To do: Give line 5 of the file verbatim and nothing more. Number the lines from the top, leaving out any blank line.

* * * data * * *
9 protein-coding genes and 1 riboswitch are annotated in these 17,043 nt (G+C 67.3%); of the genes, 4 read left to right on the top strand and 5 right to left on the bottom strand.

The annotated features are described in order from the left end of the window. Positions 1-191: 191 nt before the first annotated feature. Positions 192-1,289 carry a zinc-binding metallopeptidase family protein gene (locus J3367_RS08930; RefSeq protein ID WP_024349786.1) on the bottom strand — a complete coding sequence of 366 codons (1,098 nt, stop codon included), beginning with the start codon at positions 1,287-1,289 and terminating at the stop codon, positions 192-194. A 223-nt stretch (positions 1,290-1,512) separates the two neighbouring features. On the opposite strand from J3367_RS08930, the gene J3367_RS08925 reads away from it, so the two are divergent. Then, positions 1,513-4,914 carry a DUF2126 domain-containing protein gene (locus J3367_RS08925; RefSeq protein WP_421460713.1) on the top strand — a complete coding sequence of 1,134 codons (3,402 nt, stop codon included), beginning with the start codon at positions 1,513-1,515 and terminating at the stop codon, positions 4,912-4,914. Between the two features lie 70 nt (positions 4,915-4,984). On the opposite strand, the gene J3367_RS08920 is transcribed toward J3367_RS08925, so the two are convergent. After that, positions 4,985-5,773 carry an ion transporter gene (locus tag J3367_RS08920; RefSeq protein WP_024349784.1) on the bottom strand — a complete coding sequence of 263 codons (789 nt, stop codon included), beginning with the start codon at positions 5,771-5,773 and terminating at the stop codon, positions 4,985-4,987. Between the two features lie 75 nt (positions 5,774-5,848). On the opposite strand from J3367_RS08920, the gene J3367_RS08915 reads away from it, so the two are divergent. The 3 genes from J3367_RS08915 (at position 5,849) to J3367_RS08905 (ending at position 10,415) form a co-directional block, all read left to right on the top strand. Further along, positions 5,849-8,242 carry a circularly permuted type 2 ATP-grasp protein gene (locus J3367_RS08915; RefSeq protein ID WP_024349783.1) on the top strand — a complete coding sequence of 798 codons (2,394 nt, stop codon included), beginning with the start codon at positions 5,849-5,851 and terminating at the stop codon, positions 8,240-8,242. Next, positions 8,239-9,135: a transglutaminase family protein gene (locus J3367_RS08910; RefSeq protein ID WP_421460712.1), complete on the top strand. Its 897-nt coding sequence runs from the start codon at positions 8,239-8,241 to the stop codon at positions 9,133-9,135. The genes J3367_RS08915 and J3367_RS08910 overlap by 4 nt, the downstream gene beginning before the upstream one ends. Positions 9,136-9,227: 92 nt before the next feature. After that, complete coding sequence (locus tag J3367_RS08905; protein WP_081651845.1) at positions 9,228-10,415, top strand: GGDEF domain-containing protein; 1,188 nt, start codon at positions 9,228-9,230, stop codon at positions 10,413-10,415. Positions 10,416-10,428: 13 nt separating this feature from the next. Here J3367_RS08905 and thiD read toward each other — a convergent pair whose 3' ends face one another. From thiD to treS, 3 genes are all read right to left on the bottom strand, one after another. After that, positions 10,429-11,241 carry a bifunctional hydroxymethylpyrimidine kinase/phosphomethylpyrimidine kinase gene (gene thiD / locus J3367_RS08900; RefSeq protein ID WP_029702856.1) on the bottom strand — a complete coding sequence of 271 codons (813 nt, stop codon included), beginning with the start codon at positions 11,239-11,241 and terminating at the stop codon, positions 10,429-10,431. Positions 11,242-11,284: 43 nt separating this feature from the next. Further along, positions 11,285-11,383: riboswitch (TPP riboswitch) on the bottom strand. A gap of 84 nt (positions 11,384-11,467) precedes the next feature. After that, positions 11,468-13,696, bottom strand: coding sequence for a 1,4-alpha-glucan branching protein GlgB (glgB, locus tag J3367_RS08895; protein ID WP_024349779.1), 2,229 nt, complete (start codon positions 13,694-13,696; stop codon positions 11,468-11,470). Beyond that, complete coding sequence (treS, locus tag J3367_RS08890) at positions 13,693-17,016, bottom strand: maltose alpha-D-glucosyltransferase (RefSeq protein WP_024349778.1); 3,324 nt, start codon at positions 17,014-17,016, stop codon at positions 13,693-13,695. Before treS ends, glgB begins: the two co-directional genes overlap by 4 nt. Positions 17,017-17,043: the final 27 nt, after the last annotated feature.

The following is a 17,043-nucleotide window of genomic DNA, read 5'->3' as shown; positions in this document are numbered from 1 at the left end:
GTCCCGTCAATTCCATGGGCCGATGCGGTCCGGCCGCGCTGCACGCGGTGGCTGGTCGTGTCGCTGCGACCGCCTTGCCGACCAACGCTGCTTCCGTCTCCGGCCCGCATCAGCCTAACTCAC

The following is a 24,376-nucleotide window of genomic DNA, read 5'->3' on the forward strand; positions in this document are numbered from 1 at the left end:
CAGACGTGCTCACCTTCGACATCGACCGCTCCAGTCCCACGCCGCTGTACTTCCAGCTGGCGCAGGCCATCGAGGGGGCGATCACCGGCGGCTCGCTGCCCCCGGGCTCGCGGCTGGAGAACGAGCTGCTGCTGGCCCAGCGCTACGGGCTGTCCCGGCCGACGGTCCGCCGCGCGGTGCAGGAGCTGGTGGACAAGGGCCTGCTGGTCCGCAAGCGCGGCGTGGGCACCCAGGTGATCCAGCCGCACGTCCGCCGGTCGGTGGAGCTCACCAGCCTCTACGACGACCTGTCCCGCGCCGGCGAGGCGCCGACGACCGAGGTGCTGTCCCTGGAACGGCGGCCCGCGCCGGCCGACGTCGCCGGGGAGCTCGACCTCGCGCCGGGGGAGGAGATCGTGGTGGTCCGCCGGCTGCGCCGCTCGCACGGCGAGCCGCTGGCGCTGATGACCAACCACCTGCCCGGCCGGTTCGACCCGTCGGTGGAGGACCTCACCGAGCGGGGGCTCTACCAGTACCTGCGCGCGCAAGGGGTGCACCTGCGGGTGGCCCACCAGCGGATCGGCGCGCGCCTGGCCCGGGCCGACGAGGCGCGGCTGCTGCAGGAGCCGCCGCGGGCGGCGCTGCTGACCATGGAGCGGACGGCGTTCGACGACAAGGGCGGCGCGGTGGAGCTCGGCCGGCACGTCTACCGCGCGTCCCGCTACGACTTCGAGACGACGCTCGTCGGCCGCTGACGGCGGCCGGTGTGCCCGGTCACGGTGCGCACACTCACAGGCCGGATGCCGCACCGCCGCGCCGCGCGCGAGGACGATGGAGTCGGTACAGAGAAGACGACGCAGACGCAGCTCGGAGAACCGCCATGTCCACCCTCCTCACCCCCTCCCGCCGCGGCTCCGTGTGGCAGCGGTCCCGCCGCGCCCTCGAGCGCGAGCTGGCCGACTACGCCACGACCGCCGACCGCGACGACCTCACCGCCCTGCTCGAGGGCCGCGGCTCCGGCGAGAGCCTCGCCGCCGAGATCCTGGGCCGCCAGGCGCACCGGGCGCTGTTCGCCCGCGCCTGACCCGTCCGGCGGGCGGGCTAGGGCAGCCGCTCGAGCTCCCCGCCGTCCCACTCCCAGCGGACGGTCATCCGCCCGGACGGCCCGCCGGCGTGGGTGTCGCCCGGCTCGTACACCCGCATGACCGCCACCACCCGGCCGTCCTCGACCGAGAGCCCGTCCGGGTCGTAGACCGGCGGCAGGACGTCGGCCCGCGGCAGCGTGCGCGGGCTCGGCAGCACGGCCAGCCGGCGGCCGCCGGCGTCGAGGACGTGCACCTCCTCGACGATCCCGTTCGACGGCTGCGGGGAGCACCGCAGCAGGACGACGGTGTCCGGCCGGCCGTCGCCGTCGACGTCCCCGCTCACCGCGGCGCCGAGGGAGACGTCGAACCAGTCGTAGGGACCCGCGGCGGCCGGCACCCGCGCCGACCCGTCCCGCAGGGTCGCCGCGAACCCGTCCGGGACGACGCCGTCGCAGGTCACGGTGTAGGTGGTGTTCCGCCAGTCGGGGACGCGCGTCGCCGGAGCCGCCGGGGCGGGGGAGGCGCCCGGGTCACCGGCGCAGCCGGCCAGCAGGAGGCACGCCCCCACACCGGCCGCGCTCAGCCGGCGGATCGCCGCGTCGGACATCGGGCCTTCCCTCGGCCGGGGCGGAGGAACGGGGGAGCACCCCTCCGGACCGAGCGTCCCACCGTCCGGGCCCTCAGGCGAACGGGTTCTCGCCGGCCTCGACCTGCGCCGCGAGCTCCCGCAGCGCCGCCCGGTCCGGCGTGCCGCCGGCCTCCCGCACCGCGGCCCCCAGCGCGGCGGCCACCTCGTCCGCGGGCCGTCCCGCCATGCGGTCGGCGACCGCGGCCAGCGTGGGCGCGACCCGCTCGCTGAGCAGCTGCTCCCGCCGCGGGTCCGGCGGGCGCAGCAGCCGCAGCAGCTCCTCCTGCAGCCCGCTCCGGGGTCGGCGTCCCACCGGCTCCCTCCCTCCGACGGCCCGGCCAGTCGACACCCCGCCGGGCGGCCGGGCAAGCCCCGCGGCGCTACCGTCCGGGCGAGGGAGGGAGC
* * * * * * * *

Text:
The following is a 24,376-nucleotide window of genomic DNA, read 5'->3' on the forward strand; positions in this document are numbered from 1 at the left end: